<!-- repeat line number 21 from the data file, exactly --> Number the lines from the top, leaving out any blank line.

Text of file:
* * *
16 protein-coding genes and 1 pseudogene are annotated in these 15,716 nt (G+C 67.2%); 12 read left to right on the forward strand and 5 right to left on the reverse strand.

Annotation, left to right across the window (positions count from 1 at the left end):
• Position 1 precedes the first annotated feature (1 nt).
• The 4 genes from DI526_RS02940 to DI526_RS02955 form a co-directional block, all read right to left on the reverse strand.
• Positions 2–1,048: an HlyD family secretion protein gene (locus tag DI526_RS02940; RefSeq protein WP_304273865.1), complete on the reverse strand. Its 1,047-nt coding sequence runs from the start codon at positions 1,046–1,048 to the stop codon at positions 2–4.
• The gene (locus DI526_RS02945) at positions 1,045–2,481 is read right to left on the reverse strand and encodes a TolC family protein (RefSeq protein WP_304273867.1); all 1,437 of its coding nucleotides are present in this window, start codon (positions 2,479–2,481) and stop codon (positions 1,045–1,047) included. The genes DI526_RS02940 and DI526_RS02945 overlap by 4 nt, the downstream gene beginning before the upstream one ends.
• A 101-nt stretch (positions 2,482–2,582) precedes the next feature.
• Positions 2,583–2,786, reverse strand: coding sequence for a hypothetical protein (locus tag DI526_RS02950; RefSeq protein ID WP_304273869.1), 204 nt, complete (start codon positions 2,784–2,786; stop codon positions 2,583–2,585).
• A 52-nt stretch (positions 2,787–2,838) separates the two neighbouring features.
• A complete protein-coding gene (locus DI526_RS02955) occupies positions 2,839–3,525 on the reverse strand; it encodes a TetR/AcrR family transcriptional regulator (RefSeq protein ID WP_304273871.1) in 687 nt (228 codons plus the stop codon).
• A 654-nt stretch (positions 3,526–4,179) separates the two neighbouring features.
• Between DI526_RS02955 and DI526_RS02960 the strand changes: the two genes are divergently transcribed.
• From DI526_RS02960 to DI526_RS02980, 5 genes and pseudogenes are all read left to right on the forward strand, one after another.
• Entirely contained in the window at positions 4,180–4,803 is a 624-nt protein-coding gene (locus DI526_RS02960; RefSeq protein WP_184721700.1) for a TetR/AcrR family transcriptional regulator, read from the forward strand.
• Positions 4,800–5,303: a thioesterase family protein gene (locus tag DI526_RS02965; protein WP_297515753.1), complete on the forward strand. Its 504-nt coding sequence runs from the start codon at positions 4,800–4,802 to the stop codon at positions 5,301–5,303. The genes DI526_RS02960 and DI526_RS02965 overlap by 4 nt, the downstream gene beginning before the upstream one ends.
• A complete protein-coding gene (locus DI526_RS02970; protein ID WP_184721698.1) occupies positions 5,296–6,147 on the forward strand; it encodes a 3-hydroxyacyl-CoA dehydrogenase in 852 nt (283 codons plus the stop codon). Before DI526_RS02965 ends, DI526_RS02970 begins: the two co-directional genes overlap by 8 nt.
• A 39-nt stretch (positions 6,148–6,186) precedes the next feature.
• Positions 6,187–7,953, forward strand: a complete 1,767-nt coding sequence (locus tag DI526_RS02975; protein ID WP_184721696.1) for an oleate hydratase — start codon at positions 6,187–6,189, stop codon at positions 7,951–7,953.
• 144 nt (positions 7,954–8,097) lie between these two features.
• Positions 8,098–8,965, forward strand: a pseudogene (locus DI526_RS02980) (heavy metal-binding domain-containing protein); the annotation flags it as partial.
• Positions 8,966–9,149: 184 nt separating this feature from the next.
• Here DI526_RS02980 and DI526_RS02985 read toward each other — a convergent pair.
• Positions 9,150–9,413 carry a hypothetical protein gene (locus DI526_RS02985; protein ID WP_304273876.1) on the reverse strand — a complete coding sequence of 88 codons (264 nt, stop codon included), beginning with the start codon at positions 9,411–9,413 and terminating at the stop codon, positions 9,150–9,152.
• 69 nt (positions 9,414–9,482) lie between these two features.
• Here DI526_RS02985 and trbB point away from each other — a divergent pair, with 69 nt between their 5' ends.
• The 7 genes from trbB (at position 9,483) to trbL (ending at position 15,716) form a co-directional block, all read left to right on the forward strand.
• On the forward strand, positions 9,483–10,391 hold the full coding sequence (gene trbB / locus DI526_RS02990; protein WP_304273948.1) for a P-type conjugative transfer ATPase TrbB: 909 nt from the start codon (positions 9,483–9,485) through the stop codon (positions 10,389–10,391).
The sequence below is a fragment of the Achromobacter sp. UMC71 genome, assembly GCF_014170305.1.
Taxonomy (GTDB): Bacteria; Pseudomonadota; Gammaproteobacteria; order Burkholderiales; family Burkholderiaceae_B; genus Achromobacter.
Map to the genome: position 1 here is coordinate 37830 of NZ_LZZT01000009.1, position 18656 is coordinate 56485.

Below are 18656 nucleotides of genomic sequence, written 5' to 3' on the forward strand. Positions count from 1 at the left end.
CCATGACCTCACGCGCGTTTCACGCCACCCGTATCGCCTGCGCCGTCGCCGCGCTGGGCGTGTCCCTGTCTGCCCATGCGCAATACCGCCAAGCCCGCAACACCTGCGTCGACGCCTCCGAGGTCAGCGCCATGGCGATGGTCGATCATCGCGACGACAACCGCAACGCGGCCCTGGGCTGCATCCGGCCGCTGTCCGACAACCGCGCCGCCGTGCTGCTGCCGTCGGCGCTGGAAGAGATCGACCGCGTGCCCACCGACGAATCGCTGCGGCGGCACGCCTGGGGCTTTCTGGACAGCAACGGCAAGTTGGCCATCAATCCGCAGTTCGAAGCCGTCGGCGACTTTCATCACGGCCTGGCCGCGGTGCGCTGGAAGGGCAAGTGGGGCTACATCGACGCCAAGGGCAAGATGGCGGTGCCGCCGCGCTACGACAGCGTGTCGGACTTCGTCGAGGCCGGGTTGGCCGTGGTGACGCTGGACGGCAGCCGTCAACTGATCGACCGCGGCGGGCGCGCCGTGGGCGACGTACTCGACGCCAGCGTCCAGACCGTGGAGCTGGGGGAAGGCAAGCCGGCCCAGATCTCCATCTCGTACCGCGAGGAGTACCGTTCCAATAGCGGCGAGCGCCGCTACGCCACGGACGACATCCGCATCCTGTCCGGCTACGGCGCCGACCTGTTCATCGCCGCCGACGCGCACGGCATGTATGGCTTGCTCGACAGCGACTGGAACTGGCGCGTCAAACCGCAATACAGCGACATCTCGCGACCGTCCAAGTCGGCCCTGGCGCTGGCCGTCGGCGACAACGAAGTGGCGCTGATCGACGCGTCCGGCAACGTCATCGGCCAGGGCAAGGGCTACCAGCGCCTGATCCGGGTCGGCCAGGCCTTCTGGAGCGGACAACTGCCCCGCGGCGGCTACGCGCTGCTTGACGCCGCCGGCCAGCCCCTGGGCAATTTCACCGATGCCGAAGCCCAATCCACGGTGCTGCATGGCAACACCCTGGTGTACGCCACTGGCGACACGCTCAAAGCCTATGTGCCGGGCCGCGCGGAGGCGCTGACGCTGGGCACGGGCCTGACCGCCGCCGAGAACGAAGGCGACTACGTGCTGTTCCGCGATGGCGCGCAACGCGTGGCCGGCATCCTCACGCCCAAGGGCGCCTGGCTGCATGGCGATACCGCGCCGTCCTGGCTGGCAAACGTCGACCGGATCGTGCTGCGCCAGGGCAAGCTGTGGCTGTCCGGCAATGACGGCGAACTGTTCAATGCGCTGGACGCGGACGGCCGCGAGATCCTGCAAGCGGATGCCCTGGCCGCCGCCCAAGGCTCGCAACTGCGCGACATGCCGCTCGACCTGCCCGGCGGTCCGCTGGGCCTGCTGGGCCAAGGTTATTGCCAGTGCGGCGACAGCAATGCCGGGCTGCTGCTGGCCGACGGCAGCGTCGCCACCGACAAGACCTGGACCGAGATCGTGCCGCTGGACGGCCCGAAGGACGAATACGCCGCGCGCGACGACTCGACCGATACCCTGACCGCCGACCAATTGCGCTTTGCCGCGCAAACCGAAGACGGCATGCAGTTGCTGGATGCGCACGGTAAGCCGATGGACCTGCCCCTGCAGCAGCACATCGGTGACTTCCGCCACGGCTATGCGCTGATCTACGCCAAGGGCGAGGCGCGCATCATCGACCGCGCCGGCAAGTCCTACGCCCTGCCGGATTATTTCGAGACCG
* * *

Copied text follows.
• Positions 8,966–9,149: 184 nt separating this feature from the next.